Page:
Quota gallery from exactly one year ago

I’ll be doing a lot less of this sort of thing, just wandering about in London, photoing at will:

And yes, photoed on March 17th 2019, in and around Hay’s Galleria. Tower Bridge, HMS Belfast, The Shard, all around there. Across the river, the Tower of London, no less.

The last photo is of that big lump of a building at the southern end of London Bridge, near to the Shard.

Also light fittings. I like London’s light fittings.

I also like that photo-posting here is back, after a short interruption.

March 17th 2019 was a date from that far off time before BMNB even existed, and galleries like this were tedious to do, and impossible for all you readers and viewers to click through conveniently, and above all quickly.

I’ll probably be doing quite a bit of catching up of this sort in the next few months, what with being stuck at home. As of now it looks like old geezers like me will be shouted at by the Fuzz, strictly from a distance you understand, to go home and to stay home.

Shopping for food or medicine will be tolerated. Just meandering about photoing, forget about it.

40 Strand

Alastair wondered, in a comment, what this building is, as had I. Today, the weather looked good again, and having nowhere in particular to go, I thought I’d do what I hadn’t done earlier, which was find out exactly what this building is.

Here are nine photos, the first of which I photoed last Tuesday, just before photoing the photo shown in that previous posting, and the other eight of which I took this afternoon:

The first, as I say, taken seconds before that previous night scene I showed earlier, shows the shape of the building, instead of just a pretty pattern. The second photo above is clearly of the same building. The third shows the same building, but with some context, in particular showing where it is in relation to the big arched edifice of offices over Charing Cross Station.

At which point I knew where to go looking, and I soon got right next to the Thing. Photo 4 makes it clear that this is that same building, while photo 5 clarifies that at the foot of it is to be found the Theodore Bullfrog. I took a note (photo 6) of exactly where I was.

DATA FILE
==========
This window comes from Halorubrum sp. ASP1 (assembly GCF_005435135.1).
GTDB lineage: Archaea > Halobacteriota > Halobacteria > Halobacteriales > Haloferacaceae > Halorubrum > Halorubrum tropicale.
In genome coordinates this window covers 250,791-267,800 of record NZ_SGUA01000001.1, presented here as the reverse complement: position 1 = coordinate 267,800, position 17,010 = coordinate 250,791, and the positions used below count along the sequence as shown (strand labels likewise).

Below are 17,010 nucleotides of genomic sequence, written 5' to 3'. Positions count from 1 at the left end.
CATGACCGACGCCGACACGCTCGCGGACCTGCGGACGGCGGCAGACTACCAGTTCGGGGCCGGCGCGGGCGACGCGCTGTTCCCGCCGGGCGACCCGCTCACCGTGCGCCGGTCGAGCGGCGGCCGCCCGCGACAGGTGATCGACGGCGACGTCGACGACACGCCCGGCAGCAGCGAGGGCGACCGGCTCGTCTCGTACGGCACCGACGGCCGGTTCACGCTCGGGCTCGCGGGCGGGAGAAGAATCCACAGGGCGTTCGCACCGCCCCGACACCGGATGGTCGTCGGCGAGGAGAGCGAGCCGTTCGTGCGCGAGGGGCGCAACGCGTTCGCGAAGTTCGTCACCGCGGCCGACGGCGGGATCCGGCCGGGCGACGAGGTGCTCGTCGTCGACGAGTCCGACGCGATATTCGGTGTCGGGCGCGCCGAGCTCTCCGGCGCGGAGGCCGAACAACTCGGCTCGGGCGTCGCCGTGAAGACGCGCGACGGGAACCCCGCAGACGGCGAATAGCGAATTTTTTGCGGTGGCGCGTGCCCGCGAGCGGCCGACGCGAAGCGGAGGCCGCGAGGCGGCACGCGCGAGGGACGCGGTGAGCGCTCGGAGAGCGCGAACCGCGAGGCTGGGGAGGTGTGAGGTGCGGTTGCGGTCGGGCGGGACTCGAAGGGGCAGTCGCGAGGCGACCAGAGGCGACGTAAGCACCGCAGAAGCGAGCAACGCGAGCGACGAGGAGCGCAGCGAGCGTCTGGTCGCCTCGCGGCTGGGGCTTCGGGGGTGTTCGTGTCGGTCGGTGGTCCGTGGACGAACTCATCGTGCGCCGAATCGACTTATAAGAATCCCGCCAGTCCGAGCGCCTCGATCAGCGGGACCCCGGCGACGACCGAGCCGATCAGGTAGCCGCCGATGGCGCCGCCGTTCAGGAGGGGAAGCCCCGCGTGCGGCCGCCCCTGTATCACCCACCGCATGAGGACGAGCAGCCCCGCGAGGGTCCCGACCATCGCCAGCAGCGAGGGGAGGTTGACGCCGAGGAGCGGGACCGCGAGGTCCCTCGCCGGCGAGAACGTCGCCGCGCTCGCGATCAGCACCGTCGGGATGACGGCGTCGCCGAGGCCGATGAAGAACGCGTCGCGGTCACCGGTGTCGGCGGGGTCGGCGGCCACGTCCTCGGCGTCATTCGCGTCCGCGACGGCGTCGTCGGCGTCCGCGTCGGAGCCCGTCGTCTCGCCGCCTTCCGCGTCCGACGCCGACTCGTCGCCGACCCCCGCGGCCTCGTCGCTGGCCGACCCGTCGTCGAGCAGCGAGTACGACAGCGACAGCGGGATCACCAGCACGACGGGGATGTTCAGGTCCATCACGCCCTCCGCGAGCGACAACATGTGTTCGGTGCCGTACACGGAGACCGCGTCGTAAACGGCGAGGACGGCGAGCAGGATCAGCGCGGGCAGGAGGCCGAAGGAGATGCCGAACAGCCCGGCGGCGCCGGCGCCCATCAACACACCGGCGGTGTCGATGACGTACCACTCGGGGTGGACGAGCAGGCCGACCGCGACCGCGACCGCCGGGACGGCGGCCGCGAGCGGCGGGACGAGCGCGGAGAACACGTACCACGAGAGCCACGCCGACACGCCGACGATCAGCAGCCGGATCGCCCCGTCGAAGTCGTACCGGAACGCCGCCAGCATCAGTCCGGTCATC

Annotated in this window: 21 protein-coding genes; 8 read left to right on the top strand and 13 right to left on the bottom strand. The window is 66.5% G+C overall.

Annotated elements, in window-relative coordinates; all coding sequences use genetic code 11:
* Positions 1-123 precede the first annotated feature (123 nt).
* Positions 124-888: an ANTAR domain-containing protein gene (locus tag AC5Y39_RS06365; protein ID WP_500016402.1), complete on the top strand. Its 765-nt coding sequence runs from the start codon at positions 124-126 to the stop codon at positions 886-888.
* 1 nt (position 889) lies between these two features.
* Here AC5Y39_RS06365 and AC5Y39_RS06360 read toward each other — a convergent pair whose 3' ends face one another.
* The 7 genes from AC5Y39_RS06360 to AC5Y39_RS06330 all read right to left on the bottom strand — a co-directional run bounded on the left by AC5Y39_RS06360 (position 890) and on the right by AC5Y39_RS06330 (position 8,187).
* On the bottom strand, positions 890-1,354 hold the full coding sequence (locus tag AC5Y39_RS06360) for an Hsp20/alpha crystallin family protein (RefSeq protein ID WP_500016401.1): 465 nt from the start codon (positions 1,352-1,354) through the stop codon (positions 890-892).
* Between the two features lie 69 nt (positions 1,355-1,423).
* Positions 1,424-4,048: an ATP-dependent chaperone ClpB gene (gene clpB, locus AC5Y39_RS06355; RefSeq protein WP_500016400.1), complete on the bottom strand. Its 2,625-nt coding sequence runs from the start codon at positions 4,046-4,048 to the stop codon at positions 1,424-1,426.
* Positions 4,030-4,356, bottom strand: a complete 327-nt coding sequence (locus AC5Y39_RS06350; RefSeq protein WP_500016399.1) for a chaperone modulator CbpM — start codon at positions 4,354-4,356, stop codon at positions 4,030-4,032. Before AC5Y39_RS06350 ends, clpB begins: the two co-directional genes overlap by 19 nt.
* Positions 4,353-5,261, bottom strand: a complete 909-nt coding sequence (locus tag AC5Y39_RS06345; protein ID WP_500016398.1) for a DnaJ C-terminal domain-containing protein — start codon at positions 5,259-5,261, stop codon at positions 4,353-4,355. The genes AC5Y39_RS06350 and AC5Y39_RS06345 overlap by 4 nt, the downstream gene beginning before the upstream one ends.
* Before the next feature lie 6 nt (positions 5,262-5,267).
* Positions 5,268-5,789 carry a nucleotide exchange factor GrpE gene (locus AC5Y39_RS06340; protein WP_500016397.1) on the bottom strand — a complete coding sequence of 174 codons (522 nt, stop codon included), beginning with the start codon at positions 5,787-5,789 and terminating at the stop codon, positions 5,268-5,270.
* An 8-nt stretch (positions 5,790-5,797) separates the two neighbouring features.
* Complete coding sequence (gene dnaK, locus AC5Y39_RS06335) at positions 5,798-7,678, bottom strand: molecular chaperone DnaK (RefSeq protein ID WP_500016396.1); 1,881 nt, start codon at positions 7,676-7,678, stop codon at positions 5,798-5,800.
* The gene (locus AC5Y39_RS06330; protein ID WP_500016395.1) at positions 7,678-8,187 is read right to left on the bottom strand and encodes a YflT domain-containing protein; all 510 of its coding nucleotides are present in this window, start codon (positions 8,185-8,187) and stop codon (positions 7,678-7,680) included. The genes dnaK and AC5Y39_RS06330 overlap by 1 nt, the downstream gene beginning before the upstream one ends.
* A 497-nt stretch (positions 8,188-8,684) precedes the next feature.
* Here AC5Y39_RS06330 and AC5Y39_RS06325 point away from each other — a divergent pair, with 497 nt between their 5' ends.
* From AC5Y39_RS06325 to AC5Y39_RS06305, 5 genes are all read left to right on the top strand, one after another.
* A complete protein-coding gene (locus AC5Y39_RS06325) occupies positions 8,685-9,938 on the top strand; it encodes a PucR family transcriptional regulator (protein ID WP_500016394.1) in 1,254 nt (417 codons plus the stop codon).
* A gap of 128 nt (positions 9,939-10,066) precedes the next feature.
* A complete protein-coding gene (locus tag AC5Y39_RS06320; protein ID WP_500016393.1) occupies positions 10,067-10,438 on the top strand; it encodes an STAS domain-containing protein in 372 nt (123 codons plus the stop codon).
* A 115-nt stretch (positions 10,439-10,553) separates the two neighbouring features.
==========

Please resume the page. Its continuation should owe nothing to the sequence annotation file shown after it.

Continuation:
But, there seemed to be no very welcoming entrance to the building I was trying to find out about. So I went around to the front of it, which seemed to be in the Strand. Photo 7 and photo 8, are close-ups of the entrance I found. And photo 9 shows the entire building from a bit of distance, from the other side to my earlier photos.

Photo 8 was of a sign saying … “40 Strand”, was it?

A little photo-enhancement …:

… confirmed that yes, this was 40 Strand. But was 40 Strand and the building we saw from the other side one and the same building?

Google Maps gave me the answer to that when I got home:

Yes. 40 Strand is the whole thing, including the bits at the back that I had been photoing so attentively. The presence of the little red balloon in the middle of the building, right next to the more distant of the windows I had been photoing proved that this was job done.

So now you know. More to the point, now Alastair knows. I don’t get many regular commenters here, so the ones I do have get the Rolls Royce treatment. (When I feel like it, I mean. I promise nothing.)

Staircases, big red numbers, and … trees!

My evening just got a bit more complicated, me having just been invited to what sounds like a rather enticing event. So, quota photo time:

That was photoed on the same photo-expedition as those other sixteen tree photos that I showed you yesterday, and photoed after all the other ones had been. And look, trees! So I called it “TreesInMarch2020-17.jpg”, the earlier ones being TreesInMarch2020-01.jpg to TreesInMarch2020-16.jpg. Which worked out well.